The Purple Clarion

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The Purple Clarion

The Purple Clarion

Drill Epidemic

How even announced drills do more harm than good

Recently HHS has been performing numerous drills, some observed by local law enforcement. Schoolchildren of all ages have learned from a young age that drills are to “keep you safe.”

Many ask, however, if drills really help, with some claiming that drills do more harm than good, especially for young children.

According to an analysis by “The Washington “Post”, “more than 4.1 million students participated in a lockdown or lockdown drill in the 2017-2018 school year.”

Drills, however, prepare students for the worst possible situation. The trend is comparable to what took place during the 1960s. We see rising civil unrest, ever-increasing inflation, and fear among communities. But the 1960s also had their own unique struggles, most notably The Cold War.

“While today’s children are practicing active shooter drills, in the 1950s and 1960s, fears of Soviet nuclear bombs had schoolchildren across the country doing duck-and-cover drills underneath their desk,” The Atlantic said.

Citing surveys from the 1950s and 60s, nearly 60 percent of schoolchildren had nightmares of nuclear bombs. But after a while, the drills became routine for most. But while the threat of nuclear warfare was apparent, the chance of the US and the USSR going to war was slim to none, with an exception in 1962.

“This isn’t to say that nuclear blasts wouldn’t be devastating—just that they are exceedingly unlikely. Shootings, too, seem to fall under this category of threat. Starting with Columbine, according to the  Washington Post, school shootings have claimed some 150 lives, including both children and adults. That’s 150 too many, but as a percentage of all the students and teachers who have been in a school in the past 20 years, it’s quite small,” The Atlantic said.

While 150 deaths seem like a lot, school shootings, and other student homicide deaths only make up about 13% of all deaths in students, with unintentional injury, mostly by traffic accidents, makeup 48 percent of all student deaths, according to the CDC.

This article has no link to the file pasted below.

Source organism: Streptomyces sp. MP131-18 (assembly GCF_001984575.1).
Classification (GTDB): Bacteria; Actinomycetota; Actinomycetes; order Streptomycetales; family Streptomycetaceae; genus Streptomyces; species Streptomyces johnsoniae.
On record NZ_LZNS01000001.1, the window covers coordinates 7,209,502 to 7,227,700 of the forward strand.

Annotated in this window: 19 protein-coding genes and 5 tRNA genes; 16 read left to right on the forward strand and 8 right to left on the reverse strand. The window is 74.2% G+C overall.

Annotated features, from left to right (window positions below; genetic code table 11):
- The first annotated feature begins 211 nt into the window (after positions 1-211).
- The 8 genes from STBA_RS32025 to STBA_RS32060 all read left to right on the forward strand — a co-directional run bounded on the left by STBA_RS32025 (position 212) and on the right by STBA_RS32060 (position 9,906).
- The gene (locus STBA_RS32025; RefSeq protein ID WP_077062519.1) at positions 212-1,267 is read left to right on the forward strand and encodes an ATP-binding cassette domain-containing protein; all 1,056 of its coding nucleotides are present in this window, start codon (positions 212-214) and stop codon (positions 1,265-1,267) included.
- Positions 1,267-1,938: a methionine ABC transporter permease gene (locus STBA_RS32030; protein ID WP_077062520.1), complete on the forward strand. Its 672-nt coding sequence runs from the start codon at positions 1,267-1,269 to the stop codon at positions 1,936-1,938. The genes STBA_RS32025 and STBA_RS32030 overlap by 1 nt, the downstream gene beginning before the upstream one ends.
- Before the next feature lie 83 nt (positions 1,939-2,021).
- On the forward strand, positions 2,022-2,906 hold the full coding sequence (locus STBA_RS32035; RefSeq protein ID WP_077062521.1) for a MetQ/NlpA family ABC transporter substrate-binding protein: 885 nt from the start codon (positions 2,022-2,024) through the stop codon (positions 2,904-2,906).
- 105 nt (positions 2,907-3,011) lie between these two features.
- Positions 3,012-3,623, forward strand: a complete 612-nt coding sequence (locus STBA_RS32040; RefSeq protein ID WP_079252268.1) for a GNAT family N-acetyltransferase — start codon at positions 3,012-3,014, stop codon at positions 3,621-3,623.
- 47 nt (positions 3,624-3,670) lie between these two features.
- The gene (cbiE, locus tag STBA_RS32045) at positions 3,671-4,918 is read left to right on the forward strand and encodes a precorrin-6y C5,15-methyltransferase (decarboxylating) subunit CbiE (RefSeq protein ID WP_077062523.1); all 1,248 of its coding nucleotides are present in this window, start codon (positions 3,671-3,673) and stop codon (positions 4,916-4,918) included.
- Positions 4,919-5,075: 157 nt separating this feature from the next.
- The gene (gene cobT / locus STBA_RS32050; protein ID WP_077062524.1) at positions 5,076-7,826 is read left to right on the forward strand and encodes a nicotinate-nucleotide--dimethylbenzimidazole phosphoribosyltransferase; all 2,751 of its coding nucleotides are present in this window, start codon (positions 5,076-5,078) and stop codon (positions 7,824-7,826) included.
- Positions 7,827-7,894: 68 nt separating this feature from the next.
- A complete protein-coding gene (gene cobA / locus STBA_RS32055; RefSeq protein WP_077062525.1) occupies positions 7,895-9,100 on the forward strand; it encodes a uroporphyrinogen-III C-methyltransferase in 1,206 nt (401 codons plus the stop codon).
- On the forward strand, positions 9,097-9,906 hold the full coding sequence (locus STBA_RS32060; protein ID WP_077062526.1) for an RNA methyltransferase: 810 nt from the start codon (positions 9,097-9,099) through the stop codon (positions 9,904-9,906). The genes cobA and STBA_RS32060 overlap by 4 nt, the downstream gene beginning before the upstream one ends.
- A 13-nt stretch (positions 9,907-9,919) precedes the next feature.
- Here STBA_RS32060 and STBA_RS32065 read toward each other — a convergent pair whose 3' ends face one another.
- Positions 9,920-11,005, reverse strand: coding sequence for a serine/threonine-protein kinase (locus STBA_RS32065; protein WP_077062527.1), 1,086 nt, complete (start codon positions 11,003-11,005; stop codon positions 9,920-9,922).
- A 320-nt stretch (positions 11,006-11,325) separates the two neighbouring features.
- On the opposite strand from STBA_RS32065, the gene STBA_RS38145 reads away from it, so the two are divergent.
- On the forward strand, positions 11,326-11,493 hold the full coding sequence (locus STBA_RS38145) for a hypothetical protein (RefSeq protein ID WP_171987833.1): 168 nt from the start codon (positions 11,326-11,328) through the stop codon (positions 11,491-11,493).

The nation’s leaders in the 1960s didn’t just prepare for the worst of the worst events; instead, they got to the root of the problems– different world views and government structure and set to work to maintain an unsteady but certain peace.

If parents want their children to be safe during the school day, then administrations need to get to the root of the “Shooting Epidemic–” bullying, favoritism, and a growing proportion of both single-parent and low-income households.

School, for small children and high schoolers alike, should be a safe place that prepares them to be successful members of society, but instead, students are stuck wondering if they’re going to get “hung out to dry” or not.

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About the Contributor
Gavinn Swann
Gavinn Swann, Staff Writer
Gavinn Swann is a senior at Harrisburg High School. This is his first year on the Purple Clarion Staff. He participates in History Club, Future Educators Club and plays trumpet in Concert Band, Jazz Band and Marching band. He cares about the arts and the finer details in life.  Gavinn also cares about education and aviation. In his spare time he is always learning, and aspires to be a commercial pilot.  “Student journalism is important to me because it helps develop your writing skills while giving your work a platform to be judged upon.” 

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